Concerned about reductions in U.S. defense spending with the wars in Iraq and Afghanistan winding down, Griffon reduced Telephonics' staff from 1,400 in 2010 to 1,100 in 2012, restructured its facilities and organizational structure, and focused on expanding its presence in the growing homeland security, air traffic management, and unmanned aerial vehicle (“drone”) markets, both domestically and internationally.[45][46][47] In 2012, Telephonics formed a joint venture with Mahindra & Mahindra to produce radar and surveillance systems for the Indian Ministry of Defense and the civilian sector near Delhi, India. This joint venture together with civilian contracts, such as a $23 million award from the Federal Aviation Administration in 2014 to upgrade airport surveillance radar,[48] positioned Telephonics for further growth. To diversify revenue stream in the home and building products division, Griffon purchased Ames True Temper for $542 million in 2010.[45] Founded in 1774, Ames was a leading global manufacturer of non-powered landscaping tools. Kramer strengthened the new subsidiary through further acquisitions, which were integrated into Ames (renamed The AMES Companies). In 2011, Griffon acquired the Southern Patio pots and planters business from Southern Sales & Marketing Group for $23 million.[46] To complement the Southern Patio brand, Griffon purchased Northcote Pottery, an Australian maker of garden decor products founded in 1897, for $22 million in late 2013.[49] A few months later, Griffon acquired Cyclone, the Australian garden and tools division of Illinois Tool Works, for $40 million.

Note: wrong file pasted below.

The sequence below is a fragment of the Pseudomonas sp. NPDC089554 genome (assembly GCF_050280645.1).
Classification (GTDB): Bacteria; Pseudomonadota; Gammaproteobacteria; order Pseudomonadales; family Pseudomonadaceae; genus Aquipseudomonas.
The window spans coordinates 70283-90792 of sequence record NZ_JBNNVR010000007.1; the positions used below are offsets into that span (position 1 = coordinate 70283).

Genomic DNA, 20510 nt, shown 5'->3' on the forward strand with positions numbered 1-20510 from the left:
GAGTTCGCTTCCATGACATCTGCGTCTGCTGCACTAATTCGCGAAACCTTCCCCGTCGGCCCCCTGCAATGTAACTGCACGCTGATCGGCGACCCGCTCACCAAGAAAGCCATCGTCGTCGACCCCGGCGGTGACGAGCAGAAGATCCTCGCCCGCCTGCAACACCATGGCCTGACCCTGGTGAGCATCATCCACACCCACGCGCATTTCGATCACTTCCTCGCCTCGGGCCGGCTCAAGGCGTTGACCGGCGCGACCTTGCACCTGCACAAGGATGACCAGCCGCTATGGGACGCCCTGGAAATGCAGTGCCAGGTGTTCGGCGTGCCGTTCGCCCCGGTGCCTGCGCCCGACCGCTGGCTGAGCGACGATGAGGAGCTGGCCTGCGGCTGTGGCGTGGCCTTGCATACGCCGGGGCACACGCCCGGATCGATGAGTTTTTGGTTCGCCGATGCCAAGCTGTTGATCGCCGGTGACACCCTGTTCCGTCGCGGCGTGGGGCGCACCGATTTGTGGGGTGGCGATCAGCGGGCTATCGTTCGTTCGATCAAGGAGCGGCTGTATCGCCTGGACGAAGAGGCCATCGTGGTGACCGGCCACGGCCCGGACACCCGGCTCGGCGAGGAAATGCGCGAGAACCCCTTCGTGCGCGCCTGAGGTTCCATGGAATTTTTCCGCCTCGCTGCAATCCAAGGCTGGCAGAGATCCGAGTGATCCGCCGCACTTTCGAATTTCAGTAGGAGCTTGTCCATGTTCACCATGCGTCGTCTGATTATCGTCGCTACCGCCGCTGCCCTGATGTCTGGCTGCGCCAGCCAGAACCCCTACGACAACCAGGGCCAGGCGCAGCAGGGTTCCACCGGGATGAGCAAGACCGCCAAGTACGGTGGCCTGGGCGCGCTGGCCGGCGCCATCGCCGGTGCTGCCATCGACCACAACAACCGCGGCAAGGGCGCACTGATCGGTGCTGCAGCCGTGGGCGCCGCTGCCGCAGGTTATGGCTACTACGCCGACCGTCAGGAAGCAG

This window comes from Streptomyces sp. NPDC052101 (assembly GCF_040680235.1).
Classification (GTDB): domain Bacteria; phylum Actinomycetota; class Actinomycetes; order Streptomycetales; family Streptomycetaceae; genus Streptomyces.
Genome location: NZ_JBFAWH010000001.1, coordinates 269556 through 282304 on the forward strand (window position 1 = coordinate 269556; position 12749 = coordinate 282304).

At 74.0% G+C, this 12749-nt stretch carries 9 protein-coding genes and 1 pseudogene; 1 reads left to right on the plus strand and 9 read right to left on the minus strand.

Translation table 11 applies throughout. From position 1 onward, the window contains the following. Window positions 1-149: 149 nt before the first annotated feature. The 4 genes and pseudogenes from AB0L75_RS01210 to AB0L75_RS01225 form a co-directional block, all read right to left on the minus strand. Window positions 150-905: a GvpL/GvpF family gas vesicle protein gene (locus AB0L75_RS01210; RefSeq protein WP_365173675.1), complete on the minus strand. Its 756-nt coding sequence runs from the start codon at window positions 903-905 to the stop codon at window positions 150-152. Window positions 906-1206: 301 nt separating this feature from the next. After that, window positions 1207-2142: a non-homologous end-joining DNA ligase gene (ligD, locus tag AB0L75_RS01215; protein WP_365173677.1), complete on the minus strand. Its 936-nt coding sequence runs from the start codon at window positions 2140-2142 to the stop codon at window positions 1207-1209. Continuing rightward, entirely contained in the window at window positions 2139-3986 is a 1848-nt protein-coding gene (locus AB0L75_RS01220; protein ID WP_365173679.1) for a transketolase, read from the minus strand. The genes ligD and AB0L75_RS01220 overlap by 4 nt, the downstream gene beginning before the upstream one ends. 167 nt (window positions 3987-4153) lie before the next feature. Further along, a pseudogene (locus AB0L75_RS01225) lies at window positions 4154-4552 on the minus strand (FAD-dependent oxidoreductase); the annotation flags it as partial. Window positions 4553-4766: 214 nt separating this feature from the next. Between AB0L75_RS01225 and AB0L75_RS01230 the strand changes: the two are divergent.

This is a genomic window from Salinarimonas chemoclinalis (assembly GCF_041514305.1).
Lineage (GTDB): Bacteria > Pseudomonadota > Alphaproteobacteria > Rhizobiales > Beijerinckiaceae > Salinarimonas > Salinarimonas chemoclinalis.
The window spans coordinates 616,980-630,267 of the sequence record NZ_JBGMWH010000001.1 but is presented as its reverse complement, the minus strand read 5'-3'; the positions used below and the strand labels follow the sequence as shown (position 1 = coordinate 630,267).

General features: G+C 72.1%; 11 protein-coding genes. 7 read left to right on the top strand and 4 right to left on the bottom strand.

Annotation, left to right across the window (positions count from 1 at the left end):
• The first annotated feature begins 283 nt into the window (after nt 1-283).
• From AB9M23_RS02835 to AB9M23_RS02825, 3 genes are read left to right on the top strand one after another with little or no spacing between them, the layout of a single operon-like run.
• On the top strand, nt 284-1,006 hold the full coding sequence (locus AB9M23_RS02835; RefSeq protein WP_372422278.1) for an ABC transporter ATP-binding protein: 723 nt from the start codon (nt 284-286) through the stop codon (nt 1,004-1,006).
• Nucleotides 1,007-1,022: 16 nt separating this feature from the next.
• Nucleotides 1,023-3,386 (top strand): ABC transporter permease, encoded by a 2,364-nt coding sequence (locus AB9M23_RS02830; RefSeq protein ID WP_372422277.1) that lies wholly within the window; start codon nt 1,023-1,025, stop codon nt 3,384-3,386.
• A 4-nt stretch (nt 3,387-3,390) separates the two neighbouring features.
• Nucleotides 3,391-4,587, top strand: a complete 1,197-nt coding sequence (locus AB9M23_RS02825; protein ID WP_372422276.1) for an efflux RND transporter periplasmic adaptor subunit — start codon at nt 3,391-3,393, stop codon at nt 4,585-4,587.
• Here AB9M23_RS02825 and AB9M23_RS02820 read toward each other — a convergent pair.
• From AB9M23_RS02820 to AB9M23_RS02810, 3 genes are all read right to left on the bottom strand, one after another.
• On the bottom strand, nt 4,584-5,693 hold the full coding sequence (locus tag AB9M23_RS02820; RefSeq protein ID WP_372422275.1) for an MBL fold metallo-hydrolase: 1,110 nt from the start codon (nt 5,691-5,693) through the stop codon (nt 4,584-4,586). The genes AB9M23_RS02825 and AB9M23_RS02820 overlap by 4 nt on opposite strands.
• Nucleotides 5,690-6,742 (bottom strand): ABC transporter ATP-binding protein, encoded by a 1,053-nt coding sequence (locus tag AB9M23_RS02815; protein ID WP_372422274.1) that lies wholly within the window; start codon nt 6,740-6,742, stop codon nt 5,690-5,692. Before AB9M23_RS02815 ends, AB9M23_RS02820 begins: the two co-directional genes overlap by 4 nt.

While pursuing its long-term strategy of "strength through diversity," Griffon also sought to enhance leadership support to its subsidiaries. Griffon added further depth to senior management to better guide strategic decision-making, assist with acquisition and growth opportunities, and allocate resources more effectively. In 2009, Griffon hired Brian Harris from Dover Corporation as chief accounting officer, promoting him to vice president and controller in 2012 and senior vice president and CFO in 2015.[2] In 2012, the company named Robert Mehmel President and COO. Mehmel joined Griffon from DRS Technologies, a manufacturer of defense electronic products, systems, and military support services, which grew from $400 million to over $4 billion in sales during his tenure. In 2008, DRS was acquired by Italian conglomerate Finmeccanica for $5.2 billion which, at that time, was the largest single acquisition of a U.S. defense company by a foreign firm.[50]